Her Wings

Earlier this week I started to build the wings of a very large painting I am doing of my daughter. When I started to cut the chicken wire to shape the wings, I wasn’t sure if I was doing it the right way, but I forged ahead regardless. You see, I didn’t go to art school so I have no formal training in anything I do. I just do it. Sometimes it works . . . other times it doesn’t. This time, it did.

Let me give you a little back story about the painting to which I am referring.

Last year, I started to paint angels. Partly, because my mind is grappling with the fact that my daughter is one. Initially, I painted angels which were non descript. No characteristics which belonged to my daughter. In a sense, I was circling around the truth of her being in heaven, without getting to the center immediately. It’s a hard concept to accept even if you have seen your child’s dead body. I think painting angels has brought me closer to accepting the truth. In little steps.

Mid January of this year, I decided I was going to confront myself, and my hesitancy to see Becca in the form she is now. To do this, I started a project that has blossomed into something so much bigger than just me accepting my daughter’s latest incarnation. I’ve found it is also a way for others to join me in my grief journey. I think this is going to be something big.

The painting consists of three separate 4’x5’ panels, hung vertically on the wall, giving it the appearance of one big canvas. Each day, upon waking, it seems I have an addition to what I plan to do! Building the wings to project out of the panel was something I knew I wanted to add. Chicken wire was the best way to form strong wings, which would fold slightly at the top, and look like I picture my Becca’s.

So, I grabbed the staple gun and went to work. Now, I often feel Becca near me, but that day I knew she was there without question. I was listening to U2 and the song that was playing at that moment was “Walk On”. “I know it aches . . . and your heart it breaks . . . you can only take so much . . .” and I just lost it. The words felt as if they were coming directly from her. I sank down onto my knees, dropped the staple gun, and cried into my hands. That’s when I felt her presence envelop me. I could feel her wings wrap around me and I felt her warmth. My daughter was holding me because she knew I was working through something enormous. She’s the wise one now.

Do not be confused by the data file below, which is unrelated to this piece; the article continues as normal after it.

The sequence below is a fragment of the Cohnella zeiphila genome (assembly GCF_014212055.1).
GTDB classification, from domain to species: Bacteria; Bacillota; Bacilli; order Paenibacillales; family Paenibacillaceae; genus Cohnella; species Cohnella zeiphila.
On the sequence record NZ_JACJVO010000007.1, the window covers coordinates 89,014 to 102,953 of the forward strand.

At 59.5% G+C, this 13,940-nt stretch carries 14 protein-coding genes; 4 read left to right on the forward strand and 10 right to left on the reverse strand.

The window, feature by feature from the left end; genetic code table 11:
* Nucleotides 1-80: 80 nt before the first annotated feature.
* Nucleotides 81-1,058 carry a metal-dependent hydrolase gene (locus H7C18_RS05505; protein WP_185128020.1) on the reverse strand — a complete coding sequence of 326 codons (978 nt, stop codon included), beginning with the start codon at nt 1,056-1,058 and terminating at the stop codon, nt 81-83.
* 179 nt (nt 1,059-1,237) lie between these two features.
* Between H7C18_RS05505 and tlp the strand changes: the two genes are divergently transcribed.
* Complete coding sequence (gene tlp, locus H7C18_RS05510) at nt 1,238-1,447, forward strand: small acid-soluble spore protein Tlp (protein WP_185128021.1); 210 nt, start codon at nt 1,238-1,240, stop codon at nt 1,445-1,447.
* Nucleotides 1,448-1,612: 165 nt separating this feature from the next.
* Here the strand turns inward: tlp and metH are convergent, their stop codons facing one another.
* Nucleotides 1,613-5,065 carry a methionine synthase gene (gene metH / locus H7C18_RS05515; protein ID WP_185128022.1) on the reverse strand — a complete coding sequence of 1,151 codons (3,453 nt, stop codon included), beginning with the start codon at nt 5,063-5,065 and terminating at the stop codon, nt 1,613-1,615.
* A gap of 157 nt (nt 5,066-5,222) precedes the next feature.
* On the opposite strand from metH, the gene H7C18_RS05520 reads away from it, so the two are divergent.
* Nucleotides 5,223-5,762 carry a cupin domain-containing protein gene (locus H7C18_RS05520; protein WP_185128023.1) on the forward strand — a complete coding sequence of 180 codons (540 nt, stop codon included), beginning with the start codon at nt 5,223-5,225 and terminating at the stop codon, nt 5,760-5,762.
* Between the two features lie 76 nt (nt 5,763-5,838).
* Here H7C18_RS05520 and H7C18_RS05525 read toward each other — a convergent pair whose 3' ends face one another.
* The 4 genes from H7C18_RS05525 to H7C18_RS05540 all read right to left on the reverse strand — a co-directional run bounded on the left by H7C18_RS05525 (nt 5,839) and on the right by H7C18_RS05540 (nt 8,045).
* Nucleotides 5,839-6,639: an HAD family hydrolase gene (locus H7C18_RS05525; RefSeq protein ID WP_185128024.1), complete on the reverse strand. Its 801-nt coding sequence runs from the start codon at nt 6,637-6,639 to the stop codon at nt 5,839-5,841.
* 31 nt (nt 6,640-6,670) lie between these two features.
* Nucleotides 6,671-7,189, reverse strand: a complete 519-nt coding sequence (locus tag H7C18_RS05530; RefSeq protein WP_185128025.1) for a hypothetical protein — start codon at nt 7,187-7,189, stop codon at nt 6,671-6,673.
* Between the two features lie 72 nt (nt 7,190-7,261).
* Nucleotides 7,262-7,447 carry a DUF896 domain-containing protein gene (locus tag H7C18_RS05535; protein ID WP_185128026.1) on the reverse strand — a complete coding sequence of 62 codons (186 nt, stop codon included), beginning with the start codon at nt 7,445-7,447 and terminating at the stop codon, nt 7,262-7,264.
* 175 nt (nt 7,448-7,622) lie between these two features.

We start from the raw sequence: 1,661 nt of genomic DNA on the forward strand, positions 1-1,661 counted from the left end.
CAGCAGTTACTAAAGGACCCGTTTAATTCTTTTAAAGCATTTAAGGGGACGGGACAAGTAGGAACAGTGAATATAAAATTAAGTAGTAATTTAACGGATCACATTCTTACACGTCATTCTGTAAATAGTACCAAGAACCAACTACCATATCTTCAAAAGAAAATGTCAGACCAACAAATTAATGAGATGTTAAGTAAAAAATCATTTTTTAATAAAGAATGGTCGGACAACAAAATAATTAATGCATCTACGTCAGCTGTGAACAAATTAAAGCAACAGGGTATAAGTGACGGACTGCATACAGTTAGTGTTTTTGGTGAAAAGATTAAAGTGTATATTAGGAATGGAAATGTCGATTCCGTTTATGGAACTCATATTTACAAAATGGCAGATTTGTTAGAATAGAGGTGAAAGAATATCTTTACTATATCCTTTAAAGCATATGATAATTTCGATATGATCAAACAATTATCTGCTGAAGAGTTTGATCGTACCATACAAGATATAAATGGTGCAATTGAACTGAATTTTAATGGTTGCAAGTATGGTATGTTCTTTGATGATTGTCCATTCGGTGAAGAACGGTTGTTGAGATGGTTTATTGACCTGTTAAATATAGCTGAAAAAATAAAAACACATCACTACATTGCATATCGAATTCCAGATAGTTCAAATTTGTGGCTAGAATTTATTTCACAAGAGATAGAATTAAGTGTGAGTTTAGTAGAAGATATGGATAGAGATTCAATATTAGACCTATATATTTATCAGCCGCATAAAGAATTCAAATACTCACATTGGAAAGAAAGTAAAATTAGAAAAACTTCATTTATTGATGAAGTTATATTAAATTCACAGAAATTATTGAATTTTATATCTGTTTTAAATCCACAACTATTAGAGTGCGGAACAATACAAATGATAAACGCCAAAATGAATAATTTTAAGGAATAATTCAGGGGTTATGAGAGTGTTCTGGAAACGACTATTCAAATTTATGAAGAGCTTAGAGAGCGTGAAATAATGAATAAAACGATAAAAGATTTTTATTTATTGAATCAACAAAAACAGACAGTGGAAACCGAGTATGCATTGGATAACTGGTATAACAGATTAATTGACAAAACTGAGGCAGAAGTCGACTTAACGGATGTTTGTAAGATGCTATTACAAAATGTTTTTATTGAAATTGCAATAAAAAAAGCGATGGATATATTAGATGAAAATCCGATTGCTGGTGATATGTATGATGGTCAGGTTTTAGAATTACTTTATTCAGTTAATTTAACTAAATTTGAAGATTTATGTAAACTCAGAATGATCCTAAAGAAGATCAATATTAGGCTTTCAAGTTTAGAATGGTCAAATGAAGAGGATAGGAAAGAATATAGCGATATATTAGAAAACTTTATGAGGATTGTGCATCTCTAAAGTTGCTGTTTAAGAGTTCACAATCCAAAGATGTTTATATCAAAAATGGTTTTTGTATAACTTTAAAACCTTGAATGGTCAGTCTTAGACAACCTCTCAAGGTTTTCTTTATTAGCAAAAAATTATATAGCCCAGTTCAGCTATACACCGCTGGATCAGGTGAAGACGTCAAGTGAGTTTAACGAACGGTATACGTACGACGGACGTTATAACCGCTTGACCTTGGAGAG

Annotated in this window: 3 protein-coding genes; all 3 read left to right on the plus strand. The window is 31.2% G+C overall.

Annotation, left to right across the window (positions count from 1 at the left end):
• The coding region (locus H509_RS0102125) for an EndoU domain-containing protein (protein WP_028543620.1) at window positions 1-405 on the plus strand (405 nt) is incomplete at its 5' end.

I didn’t get very far with the wings that afternoon. Crying hard really takes it out of me. I stopped, shut off the lights, and went upstairs. Thinking I’d cried all the tears I had in me. I was wrong. There are always more tears.

Laying in bed, I decided to send a few of the photos to my friend Teresa. She is running my angel project for me. She also knew my daughter. While we were discussing the pictures. and expressing excitement about watching it come to fruition, I started to cry again. I told Teresa and she did her best to comfort me. But, as I lay there I wondered why this was hitting me so hard. Then I remembered the other time I had made wings for my daughter. When she was five.
Becca desperately wanted to be Tinkerbell for Halloween. I couldn’t afford an expensive costume so I decided to make it myself. I bought green felt material and cut out a dress with the little points at the hem. The top of the dress resembled Tink’s attire, but instead of letting Becca go strapless,I sewed it to a white turtleneck. White tights with little green socks were on her feet. I pulled her hair up into a tight bun and gave her a wand. Her wings, though, her wings were the best part of the costume! I used two wire hangers and attached the curve that you hang them from to each other. On the longest part of the sides I pulled the metal out slightly to give them a more natural appearance. I stretched a white gauzy remnant material over them and voila! She had her wings.

Becca loved the costume. She loved the wings the most. At the Halloween party we threw she kept running around, tapping people with her wand, and asking them if they liked her wings, too! Even though I told her it would be uncomfortable she insisted upon sleeping in them that night. I remember peeking into her room after she was asleep. Her hands clutched the wand. The tight bun was coming undone. Her face was smeared with chocolate. But she lay flat on her back because that was the only position the wings would allow. My heart filled with joy just looking at her.

I’d forgotten about that day, until the wings I am building now, shook it loose. At one point during the party, I had seen her standing across the room from me, not moving. She looked at me intently, holding my gaze for nearly a minute, then flashed me with a huge Becca smile.In her eyes, I could see happiness and a thank you, and it was as if no one else existed. Time stood still. Just me and my girl. She was perfect.

I am building her wings for the wrong reason this time. She shouldn’t be dead. It wasn’t her time to become an angel. I desperately want to be back in the chaos of that day. Staring at my child while our souls connected without words. And, that’s why I was crying so hard. I needed to birth a memory. Birth is always painful.